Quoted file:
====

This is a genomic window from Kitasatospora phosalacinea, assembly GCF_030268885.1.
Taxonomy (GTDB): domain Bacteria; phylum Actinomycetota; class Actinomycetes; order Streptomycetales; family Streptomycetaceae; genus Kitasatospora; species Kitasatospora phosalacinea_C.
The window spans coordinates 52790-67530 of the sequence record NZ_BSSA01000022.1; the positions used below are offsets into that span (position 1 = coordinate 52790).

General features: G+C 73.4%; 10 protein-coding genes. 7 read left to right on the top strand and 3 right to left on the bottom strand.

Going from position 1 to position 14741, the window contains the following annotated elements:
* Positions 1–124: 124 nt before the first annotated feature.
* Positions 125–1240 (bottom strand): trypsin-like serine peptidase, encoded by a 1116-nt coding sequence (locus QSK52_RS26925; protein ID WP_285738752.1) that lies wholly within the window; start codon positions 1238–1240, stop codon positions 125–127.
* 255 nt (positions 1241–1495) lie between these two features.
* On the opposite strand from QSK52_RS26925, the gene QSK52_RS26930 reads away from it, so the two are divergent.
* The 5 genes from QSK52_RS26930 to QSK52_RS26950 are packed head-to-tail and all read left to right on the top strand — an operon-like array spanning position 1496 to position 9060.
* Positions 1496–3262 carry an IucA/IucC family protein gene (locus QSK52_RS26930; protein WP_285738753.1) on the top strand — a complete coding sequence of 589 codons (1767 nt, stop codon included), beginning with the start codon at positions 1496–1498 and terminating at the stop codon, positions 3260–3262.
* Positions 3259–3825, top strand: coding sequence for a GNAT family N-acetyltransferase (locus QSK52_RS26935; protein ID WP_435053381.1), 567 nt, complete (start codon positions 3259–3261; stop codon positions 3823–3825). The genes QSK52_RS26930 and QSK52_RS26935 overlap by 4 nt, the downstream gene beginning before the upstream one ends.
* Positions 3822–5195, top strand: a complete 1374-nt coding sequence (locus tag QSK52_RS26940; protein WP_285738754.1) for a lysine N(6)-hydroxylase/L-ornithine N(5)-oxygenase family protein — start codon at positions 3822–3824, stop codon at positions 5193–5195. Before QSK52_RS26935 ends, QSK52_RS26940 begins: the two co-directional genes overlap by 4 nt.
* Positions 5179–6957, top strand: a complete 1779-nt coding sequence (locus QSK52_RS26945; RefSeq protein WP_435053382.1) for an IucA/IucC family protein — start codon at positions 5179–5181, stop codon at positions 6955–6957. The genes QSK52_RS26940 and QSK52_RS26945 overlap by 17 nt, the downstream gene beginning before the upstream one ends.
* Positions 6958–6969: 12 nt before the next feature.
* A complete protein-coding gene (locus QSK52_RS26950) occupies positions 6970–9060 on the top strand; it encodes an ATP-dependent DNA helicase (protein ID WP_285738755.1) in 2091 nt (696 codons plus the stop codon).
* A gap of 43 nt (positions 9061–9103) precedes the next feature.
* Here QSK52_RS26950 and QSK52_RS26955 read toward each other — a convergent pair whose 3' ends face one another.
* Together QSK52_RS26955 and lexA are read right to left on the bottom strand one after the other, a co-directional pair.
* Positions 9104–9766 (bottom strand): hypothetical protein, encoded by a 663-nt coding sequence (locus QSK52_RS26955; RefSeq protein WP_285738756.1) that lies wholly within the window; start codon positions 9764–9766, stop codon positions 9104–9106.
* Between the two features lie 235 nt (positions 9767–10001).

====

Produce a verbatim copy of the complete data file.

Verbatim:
This is a genomic window from Kitasatospora phosalacinea, assembly GCF_030268885.1.
Taxonomy (GTDB): domain Bacteria; phylum Actinomycetota; class Actinomycetes; order Streptomycetales; family Streptomycetaceae; genus Kitasatospora; species Kitasatospora phosalacinea_C.
The window spans coordinates 52790-67530 of the sequence record NZ_BSSA01000022.1; the positions used below are offsets into that span (position 1 = coordinate 52790).

General features: G+C 73.4%; 10 protein-coding genes. 7 read left to right on the top strand and 3 right to left on the bottom strand.

Going from position 1 to position 14741, the window contains the following annotated elements:
* Positions 1–124: 124 nt before the first annotated feature.
* Positions 125–1240 (bottom strand): trypsin-like serine peptidase, encoded by a 1116-nt coding sequence (locus QSK52_RS26925; protein ID WP_285738752.1) that lies wholly within the window; start codon positions 1238–1240, stop codon positions 125–127.
* 255 nt (positions 1241–1495) lie between these two features.
* On the opposite strand from QSK52_RS26925, the gene QSK52_RS26930 reads away from it, so the two are divergent.
* The 5 genes from QSK52_RS26930 to QSK52_RS26950 are packed head-to-tail and all read left to right on the top strand — an operon-like array spanning position 1496 to position 9060.
* Positions 1496–3262 carry an IucA/IucC family protein gene (locus QSK52_RS26930; protein WP_285738753.1) on the top strand — a complete coding sequence of 589 codons (1767 nt, stop codon included), beginning with the start codon at positions 1496–1498 and terminating at the stop codon, positions 3260–3262.
* Positions 3259–3825, top strand: coding sequence for a GNAT family N-acetyltransferase (locus QSK52_RS26935; protein ID WP_435053381.1), 567 nt, complete (start codon positions 3259–3261; stop codon positions 3823–3825). The genes QSK52_RS26930 and QSK52_RS26935 overlap by 4 nt, the downstream gene beginning before the upstream one ends.
* Positions 3822–5195, top strand: a complete 1374-nt coding sequence (locus tag QSK52_RS26940; protein WP_285738754.1) for a lysine N(6)-hydroxylase/L-ornithine N(5)-oxygenase family protein — start codon at positions 3822–3824, stop codon at positions 5193–5195. Before QSK52_RS26935 ends, QSK52_RS26940 begins: the two co-directional genes overlap by 4 nt.
* Positions 5179–6957, top strand: a complete 1779-nt coding sequence (locus QSK52_RS26945; RefSeq protein WP_435053382.1) for an IucA/IucC family protein — start codon at positions 5179–5181, stop codon at positions 6955–6957. The genes QSK52_RS26940 and QSK52_RS26945 overlap by 17 nt, the downstream gene beginning before the upstream one ends.
* Positions 6958–6969: 12 nt before the next feature.
* A complete protein-coding gene (locus QSK52_RS26950) occupies positions 6970–9060 on the top strand; it encodes an ATP-dependent DNA helicase (protein ID WP_285738755.1) in 2091 nt (696 codons plus the stop codon).
* A gap of 43 nt (positions 9061–9103) precedes the next feature.
* Here QSK52_RS26950 and QSK52_RS26955 read toward each other — a convergent pair whose 3' ends face one another.
* Together QSK52_RS26955 and lexA are read right to left on the bottom strand one after the other, a co-directional pair.
* Positions 9104–9766 (bottom strand): hypothetical protein, encoded by a 663-nt coding sequence (locus QSK52_RS26955; RefSeq protein WP_285738756.1) that lies wholly within the window; start codon positions 9764–9766, stop codon positions 9104–9106.
* Between the two features lie 235 nt (positions 9767–10001).